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Writers are inspired in different ways, but my experience tells me that ideas flow from six places:

  • Keep the ideas that float around in your head; jot them down.
  • Keep older bits of writing you have done; someday they may become part of something bigger.
  • Keep having new experiences; you are never beyond learning something new.
  • Join a writing group; their encouragement or incredulity may urge you onward.
  • Mine your own skills, experience and interests.
  • Read, read, read, in a variety of genres.

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These six points only scratch the surface of where stories come from.  I think there is an important seventh point.

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In each of us are basic principles and beliefs we hold important. On the surface, my Meniscus stories are fanciful adventures on alien landscapes. But deeper motivators are at work: the desire to build strong, independent female characters; concern and respect for the human condition; the need to champion diversity; and distain for those who would enslave people and minimize their importance as individuals. I would like to think that these ideals and others like them are the basis of all stories. They are certainly the underlying motivations behind my writing of the Meniscus Series.

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Best always,

Alexandra

countdown to release

My next book in the Meniscus series, Meniscus: Winter by the Water-climb will be released in 24 days (July 14, 2017).

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JDB_0386
‘winter moons’ by Jane Tims 2017 – the cover art for the new book … the painting shows the water-climb in winter … when water flows upward, the icicles point upward too!

 

In the third book first of the Meniscus series, Winter by the Water-climb follows Odymn and the Slain as they try to survive a winter apart from one another’s help and protection.

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Winter on the planet Meniscus is brutal — the plenty of other seasons gives way to scarcity and desperation. Unprepared for the months ahead, Odymn and the Slain find shelter with the generous Argenops, furry, friendly creatures. When Odymn has to survive without the help of the Slain, she must depend on her own wits and her skill at parkour to survive the alien landscape of the Themble. But she is not prepared for new arrivals in the Themble Wood, a group of survivors, freed from slavery when their transport crashes in the Darn’el Desert. On a planet where Human relationships are not allowed, ten people and an alien child take the first steps toward building a community.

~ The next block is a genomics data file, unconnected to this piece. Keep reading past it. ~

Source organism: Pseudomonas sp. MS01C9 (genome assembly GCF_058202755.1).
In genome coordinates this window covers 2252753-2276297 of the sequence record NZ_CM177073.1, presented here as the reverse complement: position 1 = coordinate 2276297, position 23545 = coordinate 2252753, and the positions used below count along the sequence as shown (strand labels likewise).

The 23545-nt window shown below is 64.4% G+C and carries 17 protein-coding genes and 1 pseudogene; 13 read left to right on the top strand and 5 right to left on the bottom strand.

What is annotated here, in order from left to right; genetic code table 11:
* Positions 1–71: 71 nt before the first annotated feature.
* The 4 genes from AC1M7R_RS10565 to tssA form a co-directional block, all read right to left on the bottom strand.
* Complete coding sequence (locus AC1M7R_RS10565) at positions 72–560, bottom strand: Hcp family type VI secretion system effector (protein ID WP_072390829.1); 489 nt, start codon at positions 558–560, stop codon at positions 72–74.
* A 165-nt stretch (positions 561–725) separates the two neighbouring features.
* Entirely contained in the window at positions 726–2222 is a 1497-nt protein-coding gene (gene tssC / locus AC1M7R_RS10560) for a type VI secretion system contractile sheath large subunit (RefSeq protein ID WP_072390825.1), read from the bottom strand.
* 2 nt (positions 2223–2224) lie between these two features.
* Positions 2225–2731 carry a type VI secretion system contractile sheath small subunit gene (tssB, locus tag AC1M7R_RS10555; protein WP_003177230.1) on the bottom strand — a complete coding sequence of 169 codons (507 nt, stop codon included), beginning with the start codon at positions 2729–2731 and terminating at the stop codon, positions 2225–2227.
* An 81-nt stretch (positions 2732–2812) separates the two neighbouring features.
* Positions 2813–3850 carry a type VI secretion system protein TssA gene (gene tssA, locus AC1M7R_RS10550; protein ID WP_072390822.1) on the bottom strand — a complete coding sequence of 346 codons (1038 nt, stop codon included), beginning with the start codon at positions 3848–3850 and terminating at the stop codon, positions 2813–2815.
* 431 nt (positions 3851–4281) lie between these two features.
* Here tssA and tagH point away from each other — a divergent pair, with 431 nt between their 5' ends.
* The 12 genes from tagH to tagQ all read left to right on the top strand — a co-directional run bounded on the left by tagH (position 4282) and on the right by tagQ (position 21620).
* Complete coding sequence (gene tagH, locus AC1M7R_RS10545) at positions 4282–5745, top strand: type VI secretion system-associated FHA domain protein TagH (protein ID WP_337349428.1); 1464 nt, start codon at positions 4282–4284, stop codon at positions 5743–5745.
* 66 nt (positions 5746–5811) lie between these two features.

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Even in the dead of winter, you can build another home.

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See you soon!

Alexandra

(Copyright 2017)

Gel-heads – sticky and green

On the planet Meniscus, two humanoid species dominate – the Dock-winders (see my post  June 7, 2017) and the Gel-heads.

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'captive of the Gel-head'
Gel-heads are covered with green gelatinous skin: their muscles, bones and internal organs can be seen through the integument!

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Gel-heads are barely sentient, driven by greed and the search for gratification. They are humanoid, but their skin is green and gelatinous. Through the skin, internal organs, musculature and skeleture are visible.

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Gel-heads plague my Human characters, showing up when least expected. Gel-heads regularly molest Human women with red hair and so are particularly dangerous to Odymn and Vicki.

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Only one Gel-head has proven herself to be helpful to the Humans … a vendor named Wenda keeps a textile stall at the Sintha market and she is always willing to share information, for a price!

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gel-head standup
Gel-head running … a stand-up figure made to promote my book Meniscus: Crossing The Churn at its launch

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Copyright Alexandra Tims 2017